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Nanosculpting at ELI ALPS

The primary goal of the Ultrafast Nanoscience Group at ELI ALPS is to study the course of laser-matter interactions on the nanometre scale and in the femtosecond regime. Within the framework of the experiments, physicists produce unique nanostructures in a process dubbed “nanosculpting”.

Nanosculpting at ELI ALPS

 

Electrons in metals can be forced to oscillate by the electromagnetic field of light; the resulting electron excitations are called surface plasmons. Using its unique pool of equipment, the Ultrafast Nanoscience Group of our institute is able to produce nanostructures suitable for plasmon excitation, and consequently, to concentrate the energy of lasers into a volume of 10 nm x10 nm x10 nm.

“We accelerate the electrons from the electron source of our focused ion-beam device with a high voltage (max. 30 kV) and then use electron lenses to focus the electron beam onto the sample to scan it point by point. The incident electrons generate secondary/backscattered electrons which provide information about the structure and quality of the surface,” research associate Judit Budai says.

This experimental device is more sophisticated than a traditional electron microscope in that it also includes a gallium source, which produces gallium ions from liquid gallium. These ions are also focused and upon acceleration they bombard the sample. Since the gallium ions are much heavier than the electrons, they sputter the sample on impact. Hence, they can be used to etch or draw specific nanometre-scale shapes into a material layer (e.g. gold) deposited on a special substrate. It is like using an industrial milling machine, but on the nanometre scale. The gallium ions can be used to produce custom nanoshapes, optical gratings or even so-called metamaterials which can serve as tiny building blocks for future optical circuits.

Another interesting application we are involved in is the fabrication of special lenses on different planar surfaces. The process requires the etching of many concentric rings on a thin layer, which behave as lenses and either focus or collimate the beams in the X-ray wavelength range.

 

 

Our ultrafast ellipsometer can be used to determine the refractive index in solids, or even measure the thickness of a single graphene layer. The sample’s excitation with a laser pulse (in this case with a pulse of 10 fs) changes the distribution of electrons within it, which then modifies the sample’s optical properties. By measuring the latter, scientists can deduce how the electron distribution in the sample has changed. They can determine whether high-energy electrons appeared, and identify the channels used to transfer energy. This helps them understand in-matter processes, which are essential wherever light energy is converted into electricity, such as in solar cells.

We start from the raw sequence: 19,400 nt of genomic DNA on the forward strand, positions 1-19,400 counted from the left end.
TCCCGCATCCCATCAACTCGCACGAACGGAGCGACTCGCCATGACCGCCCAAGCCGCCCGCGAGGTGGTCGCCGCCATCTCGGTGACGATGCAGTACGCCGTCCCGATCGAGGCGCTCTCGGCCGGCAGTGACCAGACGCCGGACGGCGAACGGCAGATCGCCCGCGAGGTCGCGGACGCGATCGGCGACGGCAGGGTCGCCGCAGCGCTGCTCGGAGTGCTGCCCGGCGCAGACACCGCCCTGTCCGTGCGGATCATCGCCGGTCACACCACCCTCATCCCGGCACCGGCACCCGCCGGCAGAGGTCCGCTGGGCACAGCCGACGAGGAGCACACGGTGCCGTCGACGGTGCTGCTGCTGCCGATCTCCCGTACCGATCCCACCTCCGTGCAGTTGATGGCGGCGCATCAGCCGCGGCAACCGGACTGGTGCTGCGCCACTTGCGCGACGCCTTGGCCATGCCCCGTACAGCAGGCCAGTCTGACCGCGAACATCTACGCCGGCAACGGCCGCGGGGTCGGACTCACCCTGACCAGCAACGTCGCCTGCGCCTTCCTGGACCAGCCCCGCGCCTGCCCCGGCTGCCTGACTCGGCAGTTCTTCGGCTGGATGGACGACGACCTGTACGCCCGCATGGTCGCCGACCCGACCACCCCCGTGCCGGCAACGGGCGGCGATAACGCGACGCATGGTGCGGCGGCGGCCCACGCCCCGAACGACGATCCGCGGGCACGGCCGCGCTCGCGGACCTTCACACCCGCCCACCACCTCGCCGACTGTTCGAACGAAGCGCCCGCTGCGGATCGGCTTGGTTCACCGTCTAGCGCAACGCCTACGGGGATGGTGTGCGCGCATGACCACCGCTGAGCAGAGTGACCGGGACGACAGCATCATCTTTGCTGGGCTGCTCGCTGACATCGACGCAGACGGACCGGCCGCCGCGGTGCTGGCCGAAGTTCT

The core of the third piece of equipment of our “nanosculptors” is a special atomic force microscope (AFM), whose oscillating cantilever probe scans the sample. As another option, we can focus onto the tip of the probe a laser beam, the so-called near-field of which interacts with the sample. The backscattered light also provides useful information about the structure and optical properties of the sample. As the tip of the probe is made up of only a few atoms, it can capture the tiniest details of the surface of the investigated material.

 

 

Our special electron microscope, an electron beam lithography device, moves the electron beam along an arbitrary path over the sample. To work with this device, “nanosculptors” need a material whose solubility changes when exposed to the electron beam. In the first step of the process, this electron-sensitive material (the so-called electron resist) is applied to the substrate in a few hundred nanometre thickness. In the next step, the predesigned nanostructure is burned into the resist, slightly modifying its bonding structure. When the sample is placed in a suitable chemical, a negative image of the nanostructure is obtained. Then a material of interest is evaporated onto the surface, which adheres partly to the substrate and partly to the electron resist. When immersed in a suitable solvent, the resist and the material on it dissolve, leaving behind the nanostructure on the substrate. With this method, we can fabricate 30 to 40 nanometre shapes at a few micrometres apart or make an 8 nm wide resist strip if the goal is a single line. Recently, this method has been used to produce electrodes, and by using these electrodes it has been observed that ultrashort laser pulses can cause different insulating materials to become conductive for a few femtoseconds.

In addition to Hungarian researchers, scientists from Austria, Germany, Sweden and Croatia have also discovered the opportunities at ELI ALPS, and the institute receives more and more inquiries. According to Judit Budai, this work is also exciting because understanding and using plasmonic structures could lead to new experiments and applications. One promising area of application, for example, can be the design of ultrafast optical circuits.

Photo: Gábor Balázs

July

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